I was lucky enough to be able to borrow a GoPro HD camera last week and I’ve just spent a few days trying it out around Sydney. Included in this rigorous testing regime was a full-day ride with a bunch of mates in some glorious weather north of Sydney. But more on that, and the footage I captured, in another post.
First things first. The GoPro Hero HD is a tiny 5-megapixel miniature point-of-view video and stills camera that mounts to your bike and takes wide-angle HD quality movies and pictures while you ride. Included in the kit is the camera itself, a battery, a waterproof plastic case, leads, and a whole bunch of mounting options centred around a GPS-on-your-car’s-windscreen-style suction cup.
SD memory cards handle the storage duties – I didn’t hold back during a full day’s ride and managed to only use 10 gig in total. I found that the battery life of 2.5 hours petered out well before any SD overflow occurred. I set the quality to 720p at 25fps, but it is capable of both 50fps at the same quality and a maximum of 1080p at 30fps. Fair to say, then, that it’s not short of image resolution. This is backed up by a decent-looking lens and a quality sensor to go with it. Watching the footage I recorded is definitely a pleasant experience – judging by the videos I watched on YouTube while researching this review there’s plenty of POV cameras out there that fall way short of the GoPro in image quality.
Two things bothered me with the mount. The first was its limited positions. The hinged arm lacks the ability to swivel a full 360˚, which means if you want the camera facing forward you only really have two options – the top of your tank or a section of faring on the side of your bike. As far as I could tell, if you wanted to mount the camera on your windscreen or headlight surround and point it forward you couldn’t. At least not with the parts I was supplied. A simple ball and socket mount would fix this issue and allow GoPro users complete freedom when positioning the camera for a shot.
Add this to the fact that the mounting arm didn’t seem all that stable and I was mentally redesigning the thing by the end of the day. At speed it seemed to do more to amplify the bike’s vibrations than quell them. Surprisingly though, the camera delivered the goods in terms of decent shots. I think the extremely wide-angle of the lens helped a lot here; as any photographer will tell you the more wide-angle a lens is the less shake you get in your shots. I was left thinking that the results were pretty good, but couldn’t help but wonder what they may have been like if the mount was able to keep the camera a little more steady. Put simply, I think the mount lets the side down.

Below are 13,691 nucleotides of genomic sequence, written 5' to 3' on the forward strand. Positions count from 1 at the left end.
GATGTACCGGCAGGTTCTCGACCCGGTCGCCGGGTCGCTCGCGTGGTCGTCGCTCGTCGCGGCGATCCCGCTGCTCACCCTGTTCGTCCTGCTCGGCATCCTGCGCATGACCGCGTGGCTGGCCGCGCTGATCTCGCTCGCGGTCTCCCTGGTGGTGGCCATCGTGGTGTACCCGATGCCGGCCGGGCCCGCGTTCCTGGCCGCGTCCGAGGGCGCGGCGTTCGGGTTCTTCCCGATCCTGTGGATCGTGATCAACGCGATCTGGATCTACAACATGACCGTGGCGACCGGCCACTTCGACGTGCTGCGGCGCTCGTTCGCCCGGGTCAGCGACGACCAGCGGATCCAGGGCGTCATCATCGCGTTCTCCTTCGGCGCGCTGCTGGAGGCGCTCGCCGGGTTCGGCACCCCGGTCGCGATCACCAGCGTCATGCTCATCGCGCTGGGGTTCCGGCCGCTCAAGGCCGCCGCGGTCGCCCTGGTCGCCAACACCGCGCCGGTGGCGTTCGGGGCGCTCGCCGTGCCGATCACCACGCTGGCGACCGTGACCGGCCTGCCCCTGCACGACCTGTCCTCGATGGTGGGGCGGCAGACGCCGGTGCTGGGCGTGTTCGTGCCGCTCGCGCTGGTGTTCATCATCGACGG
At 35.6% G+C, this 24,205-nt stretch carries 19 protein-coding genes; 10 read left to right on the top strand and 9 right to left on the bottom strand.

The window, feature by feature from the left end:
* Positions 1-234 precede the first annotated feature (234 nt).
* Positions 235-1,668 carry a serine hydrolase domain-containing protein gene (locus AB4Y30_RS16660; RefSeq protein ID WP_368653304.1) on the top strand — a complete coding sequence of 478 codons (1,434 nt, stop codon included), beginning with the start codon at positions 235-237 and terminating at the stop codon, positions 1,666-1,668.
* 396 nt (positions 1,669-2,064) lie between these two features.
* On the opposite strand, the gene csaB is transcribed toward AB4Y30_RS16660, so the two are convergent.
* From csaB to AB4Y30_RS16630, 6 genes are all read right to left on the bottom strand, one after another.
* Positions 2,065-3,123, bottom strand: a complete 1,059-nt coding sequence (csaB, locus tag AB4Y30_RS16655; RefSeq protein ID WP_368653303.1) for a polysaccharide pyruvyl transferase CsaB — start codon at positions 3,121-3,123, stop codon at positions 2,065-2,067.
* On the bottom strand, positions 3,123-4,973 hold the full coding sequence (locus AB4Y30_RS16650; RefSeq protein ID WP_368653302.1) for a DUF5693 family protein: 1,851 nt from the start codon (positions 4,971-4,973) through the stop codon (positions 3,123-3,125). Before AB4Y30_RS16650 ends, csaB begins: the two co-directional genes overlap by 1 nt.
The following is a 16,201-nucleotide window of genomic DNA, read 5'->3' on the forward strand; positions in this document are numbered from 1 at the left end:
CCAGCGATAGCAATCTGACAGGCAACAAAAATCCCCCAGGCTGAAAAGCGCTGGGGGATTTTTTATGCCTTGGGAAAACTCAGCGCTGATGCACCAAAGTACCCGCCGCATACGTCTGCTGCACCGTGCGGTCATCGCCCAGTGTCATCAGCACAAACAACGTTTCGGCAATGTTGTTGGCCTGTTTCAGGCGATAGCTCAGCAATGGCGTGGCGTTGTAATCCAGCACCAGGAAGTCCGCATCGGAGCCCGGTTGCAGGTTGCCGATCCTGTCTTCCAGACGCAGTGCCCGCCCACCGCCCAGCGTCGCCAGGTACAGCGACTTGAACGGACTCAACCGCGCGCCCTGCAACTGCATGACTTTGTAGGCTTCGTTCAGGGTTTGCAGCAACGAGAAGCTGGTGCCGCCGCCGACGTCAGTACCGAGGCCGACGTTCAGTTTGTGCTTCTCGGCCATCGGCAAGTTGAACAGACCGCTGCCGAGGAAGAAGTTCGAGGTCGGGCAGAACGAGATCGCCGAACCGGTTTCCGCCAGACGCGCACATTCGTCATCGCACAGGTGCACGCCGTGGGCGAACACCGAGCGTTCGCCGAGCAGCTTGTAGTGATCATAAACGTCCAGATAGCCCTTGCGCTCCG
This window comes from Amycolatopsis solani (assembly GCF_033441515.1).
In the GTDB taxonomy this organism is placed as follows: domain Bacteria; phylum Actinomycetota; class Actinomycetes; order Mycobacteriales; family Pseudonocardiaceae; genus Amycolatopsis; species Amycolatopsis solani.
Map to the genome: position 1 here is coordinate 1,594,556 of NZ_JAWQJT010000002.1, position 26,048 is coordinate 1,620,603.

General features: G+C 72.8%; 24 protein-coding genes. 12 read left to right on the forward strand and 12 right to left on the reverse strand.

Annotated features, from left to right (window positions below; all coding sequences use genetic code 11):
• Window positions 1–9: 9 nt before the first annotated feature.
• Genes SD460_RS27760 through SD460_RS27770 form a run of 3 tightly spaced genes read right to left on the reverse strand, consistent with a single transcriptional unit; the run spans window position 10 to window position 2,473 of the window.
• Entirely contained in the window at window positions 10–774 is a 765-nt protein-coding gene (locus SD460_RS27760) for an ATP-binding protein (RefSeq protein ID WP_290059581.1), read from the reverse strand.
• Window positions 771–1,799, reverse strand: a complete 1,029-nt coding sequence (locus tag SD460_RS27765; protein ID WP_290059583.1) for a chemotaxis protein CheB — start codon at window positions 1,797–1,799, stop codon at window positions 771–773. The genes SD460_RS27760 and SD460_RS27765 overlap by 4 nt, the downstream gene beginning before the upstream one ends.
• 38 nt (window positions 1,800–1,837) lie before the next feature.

The camera has plenty of programmable options to allow you to do some very handy things like continuously take still shots every “x” seconds, customise the camera’s auto-off settings and the like. Unfortunately all these choices are buried in a user interface that was so unintuitive it’s like trying to talk to aliens. I had no choice but to take the instruction manual with me on all my rides just in case I wanted to change something. In my book that’s a black mark next to the GoPro’s useability rating. When’s the last time you had to read up on how to work your iPod or Xbox?
The other frustration was the inability to quickly and easily tell whether the camera was actually recording. There is a red flashing light on the camera, but unfortunately it’s placed on the front face, which spends most of its time facing forward and away from the rider. The upshot here is that when you’re on the move you just have to press the button to start recording and hope that it has “registered”. Likewise when you want to stop recording. Chances are that at some point during your ride you’ll either miss recording a moment you thought you had in the bag, or you’ll burn through your battery and memory space recording blue sky or the inside of your backpack. There’s also a safety aspect to this issue as I spent quite a bit of time checking the camera’s recording status rather than keeping my eyes on the road. Attention GoPro dudes – the simple addition of a two-position switch would be an easy remedy to this issue and make your product a whole lot safer to use.
In the end the results the camera is capable of producing probably outweigh the cryptic interface and some awkward mount design. Looking back at the footage I captured, it’s decently exposed, very sharp, colourful and great to look at. I can’t help but thinking the GoPro Hero HD is a 10/10 camera trapped in a 5/10 product. If you’re into the idea of recording your rides for posterity then there’s pretty much nothing else on the market that comes close to the GoPro for the US$300 asking price. But would we recommend it? It’s close, but I think that the issues i’ve flagged above puts it firmly into the “good not great” category. On the other hand, if you think you can live with a few wobbles, limited mounting options, and an arcane interface the GoPro HD may well be for you.
(Many thanks to Susannah at Plaza Films in Sydney for kindly loaning me the camera.)